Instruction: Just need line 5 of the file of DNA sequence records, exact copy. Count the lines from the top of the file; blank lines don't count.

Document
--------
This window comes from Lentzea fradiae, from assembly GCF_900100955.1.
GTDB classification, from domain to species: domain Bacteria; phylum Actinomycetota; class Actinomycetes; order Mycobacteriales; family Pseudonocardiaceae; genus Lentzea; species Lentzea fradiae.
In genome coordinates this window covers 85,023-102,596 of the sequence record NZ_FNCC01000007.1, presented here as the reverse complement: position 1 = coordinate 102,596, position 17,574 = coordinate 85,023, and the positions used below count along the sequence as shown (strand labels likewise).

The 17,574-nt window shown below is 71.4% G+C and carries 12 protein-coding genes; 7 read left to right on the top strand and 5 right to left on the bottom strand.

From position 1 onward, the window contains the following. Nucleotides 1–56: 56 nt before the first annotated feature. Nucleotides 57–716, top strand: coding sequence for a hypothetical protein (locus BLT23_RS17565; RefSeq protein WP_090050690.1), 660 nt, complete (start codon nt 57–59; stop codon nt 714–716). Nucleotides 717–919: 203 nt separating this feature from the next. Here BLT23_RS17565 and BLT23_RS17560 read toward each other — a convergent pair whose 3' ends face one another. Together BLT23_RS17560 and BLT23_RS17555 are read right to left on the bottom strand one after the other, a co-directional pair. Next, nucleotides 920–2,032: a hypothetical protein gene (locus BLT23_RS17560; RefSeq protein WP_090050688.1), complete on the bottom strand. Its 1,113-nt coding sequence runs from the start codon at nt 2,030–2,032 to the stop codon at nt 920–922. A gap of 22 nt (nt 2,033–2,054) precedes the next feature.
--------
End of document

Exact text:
From position 1 onward, the window contains the following. Nucleotides 1–56: 56 nt before the first annotated feature. Nucleotides 57–716, top strand: coding sequence for a hypothetical protein (locus BLT23_RS17565; RefSeq protein WP_090050690.1), 660 nt, complete (start codon nt 57–59; stop codon nt 714–716). Nucleotides 717–919: 203 nt separating this feature from the next. Here BLT23_RS17565 and BLT23_RS17560 read toward each other — a convergent pair whose 3' ends face one another. Together BLT23_RS17560 and BLT23_RS17555 are read right to left on the bottom strand one after the other, a co-directional pair. Next, nucleotides 920–2,032: a hypothetical protein gene (locus BLT23_RS17560; RefSeq protein WP_090050688.1), complete on the bottom strand. Its 1,113-nt coding sequence runs from the start codon at nt 2,030–2,032 to the stop codon at nt 920–922. A gap of 22 nt (nt 2,033–2,054) precedes the next feature.